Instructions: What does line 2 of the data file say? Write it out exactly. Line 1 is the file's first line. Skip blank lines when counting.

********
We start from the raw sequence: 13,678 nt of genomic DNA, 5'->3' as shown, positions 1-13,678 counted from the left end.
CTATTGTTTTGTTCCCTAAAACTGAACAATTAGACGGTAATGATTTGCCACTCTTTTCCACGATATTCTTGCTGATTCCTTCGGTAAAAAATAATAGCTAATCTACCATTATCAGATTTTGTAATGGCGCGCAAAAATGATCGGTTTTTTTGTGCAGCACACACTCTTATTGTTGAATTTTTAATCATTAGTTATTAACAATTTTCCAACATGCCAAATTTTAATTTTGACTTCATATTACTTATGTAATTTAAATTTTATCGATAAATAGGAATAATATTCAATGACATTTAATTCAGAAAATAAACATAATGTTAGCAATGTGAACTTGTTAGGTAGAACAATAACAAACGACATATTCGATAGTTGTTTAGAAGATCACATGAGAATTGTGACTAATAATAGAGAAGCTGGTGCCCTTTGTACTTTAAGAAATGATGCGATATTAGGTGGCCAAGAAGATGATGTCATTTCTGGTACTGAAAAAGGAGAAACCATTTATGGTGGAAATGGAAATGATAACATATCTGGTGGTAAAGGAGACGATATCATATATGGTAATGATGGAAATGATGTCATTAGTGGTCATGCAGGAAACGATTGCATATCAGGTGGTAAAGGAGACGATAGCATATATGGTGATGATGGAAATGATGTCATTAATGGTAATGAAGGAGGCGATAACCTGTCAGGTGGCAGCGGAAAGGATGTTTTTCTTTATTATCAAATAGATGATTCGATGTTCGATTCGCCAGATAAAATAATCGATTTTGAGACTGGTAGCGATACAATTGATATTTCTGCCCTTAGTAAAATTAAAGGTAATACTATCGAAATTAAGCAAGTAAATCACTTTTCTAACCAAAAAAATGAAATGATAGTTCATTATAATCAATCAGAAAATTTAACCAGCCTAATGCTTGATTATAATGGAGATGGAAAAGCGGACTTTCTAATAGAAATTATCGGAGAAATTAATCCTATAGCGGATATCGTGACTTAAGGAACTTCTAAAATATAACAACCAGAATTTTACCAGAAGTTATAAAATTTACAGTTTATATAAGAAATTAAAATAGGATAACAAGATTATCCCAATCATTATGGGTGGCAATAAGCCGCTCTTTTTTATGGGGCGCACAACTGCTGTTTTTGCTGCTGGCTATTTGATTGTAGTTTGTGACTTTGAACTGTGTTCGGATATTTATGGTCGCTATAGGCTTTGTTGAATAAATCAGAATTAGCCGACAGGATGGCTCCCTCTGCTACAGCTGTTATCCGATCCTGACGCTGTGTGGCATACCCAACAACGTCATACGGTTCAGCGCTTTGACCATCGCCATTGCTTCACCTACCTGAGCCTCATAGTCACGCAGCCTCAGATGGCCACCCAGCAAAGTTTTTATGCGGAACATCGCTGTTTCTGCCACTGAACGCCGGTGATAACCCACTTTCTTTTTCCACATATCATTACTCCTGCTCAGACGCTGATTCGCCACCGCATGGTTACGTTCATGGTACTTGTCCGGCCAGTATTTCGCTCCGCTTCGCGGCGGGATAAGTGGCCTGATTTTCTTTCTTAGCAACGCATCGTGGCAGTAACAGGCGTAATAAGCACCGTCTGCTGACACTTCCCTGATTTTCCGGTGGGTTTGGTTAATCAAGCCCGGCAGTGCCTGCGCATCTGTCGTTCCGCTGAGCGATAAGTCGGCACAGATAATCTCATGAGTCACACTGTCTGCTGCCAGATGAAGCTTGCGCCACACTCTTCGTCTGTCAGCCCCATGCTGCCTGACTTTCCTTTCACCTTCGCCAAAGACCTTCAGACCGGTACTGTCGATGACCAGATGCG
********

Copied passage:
CTATTGTTTTGTTCCCTAAAACTGAACAATTAGACGGTAATGATTTGCCACTCTTTTCCACGATATTCTTGCTGATTCCTTCGGTAAAAAATAATAGCTAATCTACCATTATCAGATTTTGTAATGGCGCGCAAAAATGATCGGTTTTTTTGTGCAGCACACACTCTTATTGTTGAATTTTTAATCATTAGTTATTAACAATTTTCCAACATGCCAAATTTTAATTTTGACTTCATATTACTTATGTAATTTAAATTTTATCGATAAATAGGAATAATATTCAATGACATTTAATTCAGAAAATAAACATAATGTTAGCAATGTGAACTTGTTAGGTAGAACAATAACAAACGACATATTCGATAGTTGTTTAGAAGATCACATGAGAATTGTGACTAATAATAGAGAAGCTGGTGCCCTTTGTACTTTAAGAAATGATGCGATATTAGGTGGCCAAGAAGATGATGTCATTTCTGGTACTGAAAAAGGAGAAACCATTTATGGTGGAAATGGAAATGATAACATATCTGGTGGTAAAGGAGACGATATCATATATGGTAATGATGGAAATGATGTCATTAGTGGTCATGCAGGAAACGATTGCATATCAGGTGGTAAAGGAGACGATAGCATATATGGTGATGATGGAAATGATGTCATTAATGGTAATGAAGGAGGCGATAACCTGTCAGGTGGCAGCGGAAAGGATGTTTTTCTTTATTATCAAATAGATGATTCGATGTTCGATTCGCCAGATAAAATAATCGATTTTGAGACTGGTAGCGATACAATTGATATTTCTGCCCTTAGTAAAATTAAAGGTAATACTATCGAAATTAAGCAAGTAAATCACTTTTCTAACCAAAAAAATGAAATGATAGTTCATTATAATCAATCAGAAAATTTAACCAGCCTAATGCTTGATTATAATGGAGATGGAAAAGCGGACTTTCTAATAGAAATTATCGGAGAAATTAATCCTATAGCGGATATCGTGACTTAAGGAACTTCTAAAATATAACAACCAGAATTTTACCAGAAGTTATAAAATTTACAGTTTATATAAGAAATTAAAATAGGATAACAAGATTATCCCAATCATTATGGGTGGCAATAAGCCGCTCTTTTTTATGGGGCGCACAACTGCTGTTTTTGCTGCTGGCTATTTGATTGTAGTTTGTGACTTTGAACTGTGTTCGGATATTTATGGTCGCTATAGGCTTTGTTGAATAAATCAGAATTAGCCGACAGGATGGCTCCCTCTGCTACAGCTGTTATCCGATCCTGACGCTGTGTGGCATACCCAACAACGTCATACGGTTCAGCGCTTTGACCATCGCCATTGCTTCACCTACCTGAGCCTCATAGTCACGCAGCCTCAGATGGCCACCCAGCAAAGTTTTTATGCGGAACATCGCTGTTTCTGCCACTGAACGCCGGTGATAACCCACTTTCTTTTTCCACATATCATTACTCCTGCTCAGACGCTGATTCGCCACCGCATGGTTACGTTCATGGTACTTGTCCGGCCAGTATTTCGCTCCGCTTCGCGGCGGGATAAGTGGCCTGATTTTCTTTCTTAGCAACGCATCGTGGCAGTAACAGGCGTAATAAGCACCGTCTGCTGACACTTCCCTGATTTTCCGGTGGGTTTGGTTAATCAAGCCCGGCAGTGCCTGCGCATCTGTCGTTCCGCTGAGCGATAAGTCGGCACAGATAATCTCATGAGTCACACTGTCTGCTGCCAGATGAAGCTTGCGCCACACTCTTCGTCTGTCAGCCCCATGCTGCCTGACTTTCCTTTCACCTTCGCCAAAGACCTTCAGACCGGTACTGTCGATGACCAGATGCG